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How Deforestation Impacts the Amazon River, Brazil – June 15th, 2013

0.4N 50.2W

June 15th, 2013 Category: Deforestation, Image of the day, Sediments MODISAqua

Brazil – June 15th, 2013

The Amazon Basin is the largest drainage basin in the world, covering over 7,049,947km2 of land, supplying the Amazon River with all of its water. The Amazon forest is an extremely important habitat containing 30.7% of the world’s rainforest and is the most species-rich biome in the entire world.

Deforestation has been a major problem in the Amazon since 1970s with the forest now 17.1% smaller than it originally was, which equates to 699,746km2 of forest lost. The Amazon has lost more forest than the total amount of forest India has, standing at around 440,000km2. The rate of deforestation has been and still is increasing every year.

The drastic amounts of deforestation obviously have a large impact, especially on the Amazon River itself, whose mouth is visible here. Forest cover anchors the soil, acting as a resistance to erosion, and when an area is cleared of forest erosion rates sky rocket. In a study done on the Ivory Coast a forested slope lost 0.03 hectares of soil per year, while a deforested slope lost up to 90 hectares per year, an increase of 3000%. All of this eroded sediment seeps into the river and is carried along its entire length to the delta on the east coast of Brazil.

An increase in sediment load has many adverse impacts: it can smother fish eggs, diminishing fish populations and hurting the ecosystem as well as the fishing industry, it can damage the infrastructure of a country by destroying bridges and dams which may hurt the economy, and it can increase flood rates and sizes by raising the river bed (click here for more information).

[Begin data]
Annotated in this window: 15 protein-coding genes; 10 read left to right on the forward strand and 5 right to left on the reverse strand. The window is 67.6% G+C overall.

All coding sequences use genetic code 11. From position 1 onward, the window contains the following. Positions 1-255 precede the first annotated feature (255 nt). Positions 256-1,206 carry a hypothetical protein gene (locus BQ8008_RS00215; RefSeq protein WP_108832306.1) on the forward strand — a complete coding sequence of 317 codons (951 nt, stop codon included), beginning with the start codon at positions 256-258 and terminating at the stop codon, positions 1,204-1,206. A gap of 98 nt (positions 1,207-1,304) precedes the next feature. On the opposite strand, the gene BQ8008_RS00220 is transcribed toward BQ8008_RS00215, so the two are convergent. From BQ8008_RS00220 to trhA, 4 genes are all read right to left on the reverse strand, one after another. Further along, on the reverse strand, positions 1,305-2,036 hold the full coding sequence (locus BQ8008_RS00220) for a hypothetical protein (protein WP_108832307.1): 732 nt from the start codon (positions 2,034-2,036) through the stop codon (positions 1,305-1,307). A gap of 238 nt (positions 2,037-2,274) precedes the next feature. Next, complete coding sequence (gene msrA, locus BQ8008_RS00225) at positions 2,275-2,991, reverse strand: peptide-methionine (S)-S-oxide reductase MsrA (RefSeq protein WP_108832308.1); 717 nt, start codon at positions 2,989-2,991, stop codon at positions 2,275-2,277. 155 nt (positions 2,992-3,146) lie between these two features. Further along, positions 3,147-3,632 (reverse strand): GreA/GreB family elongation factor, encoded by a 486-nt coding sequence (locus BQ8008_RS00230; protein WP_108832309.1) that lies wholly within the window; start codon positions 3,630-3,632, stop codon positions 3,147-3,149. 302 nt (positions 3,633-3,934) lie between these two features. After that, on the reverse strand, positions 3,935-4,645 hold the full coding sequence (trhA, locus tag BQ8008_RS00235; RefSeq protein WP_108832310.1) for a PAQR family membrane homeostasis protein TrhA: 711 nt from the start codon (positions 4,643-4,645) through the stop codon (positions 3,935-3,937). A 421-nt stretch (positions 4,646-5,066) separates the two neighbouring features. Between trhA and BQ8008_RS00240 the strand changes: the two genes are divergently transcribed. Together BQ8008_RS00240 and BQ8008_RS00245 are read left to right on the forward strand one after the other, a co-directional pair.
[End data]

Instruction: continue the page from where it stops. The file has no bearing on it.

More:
Sediment Loads of the Amazon River, Brazil

0.3N 49.9W

June 4th, 2013 Category: Rivers, Sediments MODISAqua

Brazil – June 4th, 2013

Sediment loads can be calculated by converting cosmogenic nuclide-derived rates using their sediment-producing areas. The fluctuations in the modern sediment loads of the Amazon River are due to the absence of long-term deposition within the basin and to the buffering capability of the large Amazon floodplain. The buffering capability dampens short-term, high-amplitude fluctuations (climatic variability in source areas and anthropogenic soil erosion) by the time the denudation rate signal of the hinterland is transmitted to the outlet of the basin (click here for more information).

Negro and Amazon Rivers Flowing Across Amazon Rainforest, Brazil

2.8S 62.2W

March 29th, 2013 Category: Rivers

Brazil – March 26th, 2013

Flowing across the upper portion of this image of the Amazon Rainforest is the Rio Negro, a river with dark, almost black-coloured, water (although part of the river to the east appears light here due to sun glint), while the sandy-coloured Amazon River, or Rio Solimões, flows across the lower part of the image. The two rivers converge near Manaus (not visible here), where for 6 km (3.7 mi) their waters run side by side without mixing, due to differences in temperature, speed and water density.

Confluence of Tapajós and Amazon Rivers, Brazil

2.4S 54.6W

November 11th, 2012 Category: Rivers

Brazil – November 10th, 2012

This image shows the Tapajós River (visible as a thick, blue band) joining the  Amazon River (brown with sediments, meandering horizontally across the image center). The Tapajós runs through a humid, hot valley and pours into the Amazon River 500 miles above Pará.  It is about 1200 miles long. For its last 100 miles it is from 4 to 9 miles wide and much of it very deep. The valley of the Tapajós is bordered on both sides by bluffs. They are from 300 to 400 feet high along the lower river; but a few miles above Santarém, they retire from the eastern side and do not approach the Amazon flood-plain until some miles below Santarém. Upon opening the full image, the mouth of the Amazon can be seen to the northeast.

Fires Near Amazon River in Brazil

3.1S 60W

September 3rd, 2012 Category: Rivers, Sediments

Brazil – August 27th, 2012

Wispy trails of smoke from fires in Brazil blow over the Amazon Rainforest. The Amazon River, fed by various tributaries, can be seen flowing across the middle of the image. It spills a dense load of sediments into the Atlantic Ocean through an exceptionally wide mouth, visible in the upper right quadrant.

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